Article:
The ECB’s asset purchases are due to begin mid October, while the results of its comprehensive assessment of the balance sheets of regional banks will be released towards the end of the month and the next TLTRO is scheduled for December. While investors appear to be holding out for further stimulus measures akin to the quantitative easing (QE) pursued by the Federal Reserve and the Bank of England, opposition to the ECB engaging in fully fledged QE through direct purchases of eurozone government bonds is high, particularly in Germany.
Draghi also made reference to the slow progress being made by some eurozone countries, including France and Italy, on implementing structural reforms, saying that “in order to strengthen investment activity, job creation and potential growth, other policy areas [alongside monetary policy] need to contribute decisively. In particular, the legislation and implementation of structural reforms clearly need to gain momentum in several countries.”
The ECB’s concerns were illustrated by disappointing economic data. The final reading for the September Markit eurozone composite purchasing managers’ index painted a picture of an economy struggling against multiple headwinds, including subdued domestic demand in several countries, low levels of bank lending, the impact of Russia-related sanctions and the reluctance of firms to expand due to an uncertain business climate.
The outlook for the UK, however, remained more positive. The latest figures from the Office for National Statistics showed that UK GDP in the second quarter of 2014 was approximately 2.7% higher than the pre-financial crisis peak of the first quarter of 2008, and that the economy had rebounded from the recession much faster than initially thought. While positive economic developments served to raise expectations that UK interest rates will rise earlier than expected, these were dampened by signs that the housing market may be cooling.
Global Emerging Markets
Emerging market equities continued their recent underperformance relative to developed markets in the week ending 3 October, with the MSCI Emerging Markets Index losing 1.7%, while the MSCI World Index fell 1.4%.
In Latin America, Brazil’s Bovespa was down 4.7%, with returns suffering amid concerns that incumbent president Dilma Rousseff would be re-elected in upcoming presidential elections (the first round of voting was scheduled for 5 October). The current government’s heavy intervention in domestic businesses—including state-owned energy giant Petrobras—has been viewed by many as undermining the country’s long-term economic growth prospects. Mexico’s IPC fared relatively better, declining by 0.5%. Mexico benefits from a high degree of exposure to the strong US economic recovery.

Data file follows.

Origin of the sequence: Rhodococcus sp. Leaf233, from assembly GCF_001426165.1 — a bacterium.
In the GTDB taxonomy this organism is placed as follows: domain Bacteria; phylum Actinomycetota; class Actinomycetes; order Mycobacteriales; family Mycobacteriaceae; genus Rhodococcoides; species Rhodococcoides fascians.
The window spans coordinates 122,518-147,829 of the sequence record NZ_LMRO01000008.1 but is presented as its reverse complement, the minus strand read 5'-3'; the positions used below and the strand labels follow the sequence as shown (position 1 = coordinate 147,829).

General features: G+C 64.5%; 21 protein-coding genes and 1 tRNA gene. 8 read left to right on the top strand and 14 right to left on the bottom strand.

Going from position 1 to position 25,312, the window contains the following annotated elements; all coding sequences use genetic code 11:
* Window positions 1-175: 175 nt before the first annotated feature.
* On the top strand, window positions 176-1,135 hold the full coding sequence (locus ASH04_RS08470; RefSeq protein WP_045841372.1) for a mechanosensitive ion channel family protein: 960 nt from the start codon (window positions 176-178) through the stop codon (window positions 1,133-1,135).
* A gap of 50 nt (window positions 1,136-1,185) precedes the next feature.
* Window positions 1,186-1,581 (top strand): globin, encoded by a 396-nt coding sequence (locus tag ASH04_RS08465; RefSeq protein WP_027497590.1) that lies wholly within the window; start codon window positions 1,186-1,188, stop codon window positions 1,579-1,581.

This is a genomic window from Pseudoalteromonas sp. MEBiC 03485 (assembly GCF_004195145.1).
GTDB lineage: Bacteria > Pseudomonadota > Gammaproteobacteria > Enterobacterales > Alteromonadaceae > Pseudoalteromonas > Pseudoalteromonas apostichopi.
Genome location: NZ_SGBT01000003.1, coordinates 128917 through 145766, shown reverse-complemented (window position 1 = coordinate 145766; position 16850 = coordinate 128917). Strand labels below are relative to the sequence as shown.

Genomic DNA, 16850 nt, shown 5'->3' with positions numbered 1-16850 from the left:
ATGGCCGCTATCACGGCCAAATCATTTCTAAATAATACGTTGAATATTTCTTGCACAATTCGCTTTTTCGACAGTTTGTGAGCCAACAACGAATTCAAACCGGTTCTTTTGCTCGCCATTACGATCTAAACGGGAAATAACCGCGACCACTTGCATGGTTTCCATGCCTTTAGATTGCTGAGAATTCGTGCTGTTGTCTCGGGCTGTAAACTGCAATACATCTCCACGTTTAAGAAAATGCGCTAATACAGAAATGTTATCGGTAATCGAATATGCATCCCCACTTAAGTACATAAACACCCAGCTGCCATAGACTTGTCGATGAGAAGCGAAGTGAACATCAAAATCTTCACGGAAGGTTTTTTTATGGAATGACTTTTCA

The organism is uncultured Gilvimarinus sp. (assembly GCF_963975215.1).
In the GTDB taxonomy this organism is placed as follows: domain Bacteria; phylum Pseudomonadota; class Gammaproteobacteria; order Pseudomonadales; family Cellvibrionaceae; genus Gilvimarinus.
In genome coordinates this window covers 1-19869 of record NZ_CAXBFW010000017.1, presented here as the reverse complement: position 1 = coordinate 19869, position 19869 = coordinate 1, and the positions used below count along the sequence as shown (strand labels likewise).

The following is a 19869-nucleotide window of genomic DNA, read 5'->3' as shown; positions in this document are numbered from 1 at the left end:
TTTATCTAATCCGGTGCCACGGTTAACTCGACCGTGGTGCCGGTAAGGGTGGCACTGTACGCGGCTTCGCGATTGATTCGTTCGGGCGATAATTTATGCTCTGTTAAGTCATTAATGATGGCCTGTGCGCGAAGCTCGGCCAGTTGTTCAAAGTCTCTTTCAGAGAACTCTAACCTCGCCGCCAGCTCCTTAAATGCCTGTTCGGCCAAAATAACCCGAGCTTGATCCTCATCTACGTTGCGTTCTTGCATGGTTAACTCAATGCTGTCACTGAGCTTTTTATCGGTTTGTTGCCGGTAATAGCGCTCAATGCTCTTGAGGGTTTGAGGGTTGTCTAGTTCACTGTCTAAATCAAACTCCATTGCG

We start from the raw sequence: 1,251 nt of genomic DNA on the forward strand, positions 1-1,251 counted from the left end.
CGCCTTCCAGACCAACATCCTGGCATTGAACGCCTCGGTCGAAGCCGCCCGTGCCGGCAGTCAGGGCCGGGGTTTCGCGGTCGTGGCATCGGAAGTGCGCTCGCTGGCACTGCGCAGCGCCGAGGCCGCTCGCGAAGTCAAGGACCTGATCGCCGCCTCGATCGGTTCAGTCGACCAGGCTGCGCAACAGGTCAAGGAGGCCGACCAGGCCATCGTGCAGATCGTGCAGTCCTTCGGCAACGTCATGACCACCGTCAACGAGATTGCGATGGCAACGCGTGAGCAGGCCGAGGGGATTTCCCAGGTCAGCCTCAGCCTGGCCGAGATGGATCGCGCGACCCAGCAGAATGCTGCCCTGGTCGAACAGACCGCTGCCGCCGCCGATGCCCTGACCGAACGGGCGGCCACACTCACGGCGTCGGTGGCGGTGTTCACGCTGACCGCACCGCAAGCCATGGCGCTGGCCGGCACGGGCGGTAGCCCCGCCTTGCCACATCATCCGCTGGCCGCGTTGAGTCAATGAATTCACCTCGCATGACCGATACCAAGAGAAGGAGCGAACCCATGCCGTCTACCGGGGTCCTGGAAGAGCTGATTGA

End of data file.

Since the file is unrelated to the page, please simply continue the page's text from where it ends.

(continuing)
Meanwhile, the MSCI China Index fell 1.9%. Following September’s weak manufacturing data, the People’s Bank of China (PBoC) continued to add to its raft of mini-stimulus measures, which has seen it ease policy in a targeted manner to support weaker areas of the economy. With the aim of boosting the ailing Chinese property market, the PBoC announced an easing in mortgage-lending standards, with people buying second homes eligible for lower down payments and rates.
Taiwan’s TAIEX delivered a return of 1.3%, due primarily to strength in the financials and technology sectors, while Korea’s KOSPI was down 2.7%. India’s Sensex finished the week 0.2% lower. The Reserve Bank of India is widely expected to leave interest rates on hold at its next monetary policy meeting, as commodity price declines are leading to an easing in inflationary pressures.
In eastern Europe, Russia’s RTS fell 5.5% as sanctions-related developments continued to impede business activity. Polish equity returns were also sluggish, with the WIG down 1.5%. The National Bank of Poland is expected to signal that it will cut interest in the near future if downward pressures on prices persist.
Bonds & Currency
In the US Treasury market, the yield on the two-year government bond rose sharply following the much stronger-than-expected US jobs report. The yield on the 10-year Treasury barely increased on the day of the release, however, and finished the week lower due to falling inflation expectations and slumping borrowing costs in Europe, where the 10-year German Bund yield finished the week near its recent lows.
In the credit markets, spreads continued to widen, and high yield and emerging market debt underperformed.
*Source: J.P. Morgan Asset Management